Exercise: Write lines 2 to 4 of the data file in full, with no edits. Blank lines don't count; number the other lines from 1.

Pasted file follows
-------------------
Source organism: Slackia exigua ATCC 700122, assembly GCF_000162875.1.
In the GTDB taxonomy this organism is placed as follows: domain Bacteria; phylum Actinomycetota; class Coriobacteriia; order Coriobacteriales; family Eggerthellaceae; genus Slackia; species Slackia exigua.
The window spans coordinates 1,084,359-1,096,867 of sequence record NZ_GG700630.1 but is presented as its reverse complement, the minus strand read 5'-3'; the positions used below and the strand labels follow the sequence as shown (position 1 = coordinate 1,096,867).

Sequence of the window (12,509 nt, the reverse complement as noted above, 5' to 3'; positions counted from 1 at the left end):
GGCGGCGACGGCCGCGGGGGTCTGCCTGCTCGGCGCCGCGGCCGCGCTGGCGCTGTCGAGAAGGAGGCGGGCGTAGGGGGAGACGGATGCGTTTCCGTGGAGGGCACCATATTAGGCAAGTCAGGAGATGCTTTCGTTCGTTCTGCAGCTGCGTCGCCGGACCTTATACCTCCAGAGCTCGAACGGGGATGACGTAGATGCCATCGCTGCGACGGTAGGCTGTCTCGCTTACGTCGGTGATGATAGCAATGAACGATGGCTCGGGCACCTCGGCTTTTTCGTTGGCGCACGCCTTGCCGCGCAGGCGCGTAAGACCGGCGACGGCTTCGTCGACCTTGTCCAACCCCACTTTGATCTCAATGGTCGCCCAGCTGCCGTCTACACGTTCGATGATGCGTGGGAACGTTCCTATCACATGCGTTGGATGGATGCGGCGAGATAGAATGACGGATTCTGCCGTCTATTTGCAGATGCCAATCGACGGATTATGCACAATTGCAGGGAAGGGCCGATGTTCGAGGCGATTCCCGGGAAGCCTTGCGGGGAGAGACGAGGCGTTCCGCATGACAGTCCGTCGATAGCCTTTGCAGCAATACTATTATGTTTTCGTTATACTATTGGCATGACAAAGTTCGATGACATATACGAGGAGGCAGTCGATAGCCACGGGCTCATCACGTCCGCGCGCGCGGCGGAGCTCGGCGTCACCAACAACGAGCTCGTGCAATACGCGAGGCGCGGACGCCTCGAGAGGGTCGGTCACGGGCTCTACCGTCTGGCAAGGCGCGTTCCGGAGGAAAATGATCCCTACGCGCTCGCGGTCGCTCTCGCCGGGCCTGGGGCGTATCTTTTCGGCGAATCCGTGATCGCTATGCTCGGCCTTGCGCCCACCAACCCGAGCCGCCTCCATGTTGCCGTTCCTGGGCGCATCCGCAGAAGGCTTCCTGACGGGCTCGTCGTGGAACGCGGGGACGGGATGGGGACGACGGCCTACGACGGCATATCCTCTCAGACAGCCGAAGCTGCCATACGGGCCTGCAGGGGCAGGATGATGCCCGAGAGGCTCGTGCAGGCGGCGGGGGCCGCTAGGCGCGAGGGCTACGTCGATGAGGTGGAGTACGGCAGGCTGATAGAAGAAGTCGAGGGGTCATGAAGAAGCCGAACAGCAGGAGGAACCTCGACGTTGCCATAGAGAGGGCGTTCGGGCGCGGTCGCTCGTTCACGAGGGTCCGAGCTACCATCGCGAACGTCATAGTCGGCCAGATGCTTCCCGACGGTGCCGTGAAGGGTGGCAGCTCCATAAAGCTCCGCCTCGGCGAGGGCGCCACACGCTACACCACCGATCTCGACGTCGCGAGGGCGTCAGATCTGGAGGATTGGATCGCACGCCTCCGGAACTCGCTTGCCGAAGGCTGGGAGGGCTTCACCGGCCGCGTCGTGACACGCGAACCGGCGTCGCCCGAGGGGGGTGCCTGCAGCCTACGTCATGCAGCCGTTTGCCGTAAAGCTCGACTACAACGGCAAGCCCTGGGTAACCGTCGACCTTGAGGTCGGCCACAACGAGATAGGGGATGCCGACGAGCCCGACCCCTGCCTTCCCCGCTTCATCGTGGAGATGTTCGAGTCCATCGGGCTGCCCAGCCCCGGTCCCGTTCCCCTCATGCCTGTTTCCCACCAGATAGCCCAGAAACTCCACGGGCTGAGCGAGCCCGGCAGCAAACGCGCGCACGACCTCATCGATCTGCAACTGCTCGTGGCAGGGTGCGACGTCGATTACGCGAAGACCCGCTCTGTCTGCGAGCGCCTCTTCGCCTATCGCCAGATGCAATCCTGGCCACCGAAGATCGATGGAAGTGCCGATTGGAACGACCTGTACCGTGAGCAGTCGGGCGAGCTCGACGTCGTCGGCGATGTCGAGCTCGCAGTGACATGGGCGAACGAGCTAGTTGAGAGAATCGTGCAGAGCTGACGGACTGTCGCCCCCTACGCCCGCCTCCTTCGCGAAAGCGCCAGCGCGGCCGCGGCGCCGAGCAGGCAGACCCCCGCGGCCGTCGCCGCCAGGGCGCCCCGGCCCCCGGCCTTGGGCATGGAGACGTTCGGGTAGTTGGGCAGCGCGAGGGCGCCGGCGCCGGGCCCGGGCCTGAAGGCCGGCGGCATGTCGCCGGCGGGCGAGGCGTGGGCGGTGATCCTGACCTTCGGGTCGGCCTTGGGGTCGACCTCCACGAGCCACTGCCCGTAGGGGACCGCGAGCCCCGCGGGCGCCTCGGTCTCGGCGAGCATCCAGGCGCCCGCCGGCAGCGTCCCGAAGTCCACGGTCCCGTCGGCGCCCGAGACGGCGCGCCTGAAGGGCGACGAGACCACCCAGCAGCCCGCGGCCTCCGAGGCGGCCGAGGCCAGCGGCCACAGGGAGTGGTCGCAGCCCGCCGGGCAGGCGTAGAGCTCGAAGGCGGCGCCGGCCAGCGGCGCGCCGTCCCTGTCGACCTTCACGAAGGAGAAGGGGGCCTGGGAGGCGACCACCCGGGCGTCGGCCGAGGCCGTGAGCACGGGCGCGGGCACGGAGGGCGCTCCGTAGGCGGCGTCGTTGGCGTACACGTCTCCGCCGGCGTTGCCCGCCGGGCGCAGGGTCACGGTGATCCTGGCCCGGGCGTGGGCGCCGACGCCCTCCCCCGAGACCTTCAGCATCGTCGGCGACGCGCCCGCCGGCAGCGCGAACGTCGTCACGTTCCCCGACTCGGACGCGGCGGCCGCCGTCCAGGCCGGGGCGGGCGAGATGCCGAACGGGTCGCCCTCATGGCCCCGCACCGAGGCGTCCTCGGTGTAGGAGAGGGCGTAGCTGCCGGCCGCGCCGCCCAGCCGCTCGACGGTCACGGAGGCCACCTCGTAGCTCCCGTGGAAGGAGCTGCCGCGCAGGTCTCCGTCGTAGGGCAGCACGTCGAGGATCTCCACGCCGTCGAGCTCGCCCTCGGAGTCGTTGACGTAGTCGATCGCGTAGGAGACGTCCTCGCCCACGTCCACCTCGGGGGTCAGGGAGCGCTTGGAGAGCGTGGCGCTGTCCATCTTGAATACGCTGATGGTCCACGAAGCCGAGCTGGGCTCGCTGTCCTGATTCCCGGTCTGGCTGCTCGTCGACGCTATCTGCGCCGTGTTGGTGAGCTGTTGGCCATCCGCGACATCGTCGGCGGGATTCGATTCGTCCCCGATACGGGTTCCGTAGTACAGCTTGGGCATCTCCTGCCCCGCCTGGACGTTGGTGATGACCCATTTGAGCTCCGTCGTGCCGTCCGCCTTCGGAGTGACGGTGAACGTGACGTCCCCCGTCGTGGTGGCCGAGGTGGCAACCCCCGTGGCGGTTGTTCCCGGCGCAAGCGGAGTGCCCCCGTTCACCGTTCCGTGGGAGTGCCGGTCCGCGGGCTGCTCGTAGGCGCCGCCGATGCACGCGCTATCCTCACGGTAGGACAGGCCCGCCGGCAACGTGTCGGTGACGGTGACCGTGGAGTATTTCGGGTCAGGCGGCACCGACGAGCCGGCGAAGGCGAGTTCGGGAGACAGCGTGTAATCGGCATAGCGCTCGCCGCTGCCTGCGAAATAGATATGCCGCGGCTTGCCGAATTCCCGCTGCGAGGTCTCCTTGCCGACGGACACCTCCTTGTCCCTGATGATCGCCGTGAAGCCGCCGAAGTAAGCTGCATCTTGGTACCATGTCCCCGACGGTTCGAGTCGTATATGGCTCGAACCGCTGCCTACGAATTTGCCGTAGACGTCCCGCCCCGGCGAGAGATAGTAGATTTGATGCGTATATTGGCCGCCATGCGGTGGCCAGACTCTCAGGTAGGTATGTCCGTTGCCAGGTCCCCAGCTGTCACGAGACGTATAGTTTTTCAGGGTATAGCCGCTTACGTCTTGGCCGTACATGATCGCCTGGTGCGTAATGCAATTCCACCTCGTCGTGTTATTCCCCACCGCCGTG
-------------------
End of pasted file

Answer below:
In the GTDB taxonomy this organism is placed as follows: domain Bacteria; phylum Actinomycetota; class Coriobacteriia; order Coriobacteriales; family Eggerthellaceae; genus Slackia; species Slackia exigua.
The window spans coordinates 1,084,359-1,096,867 of sequence record NZ_GG700630.1 but is presented as its reverse complement, the minus strand read 5'-3'; the positions used below and the strand labels follow the sequence as shown (position 1 = coordinate 1,096,867).

Sequence of the window (12,509 nt, the reverse complement as noted above, 5' to 3'; positions counted from 1 at the left end):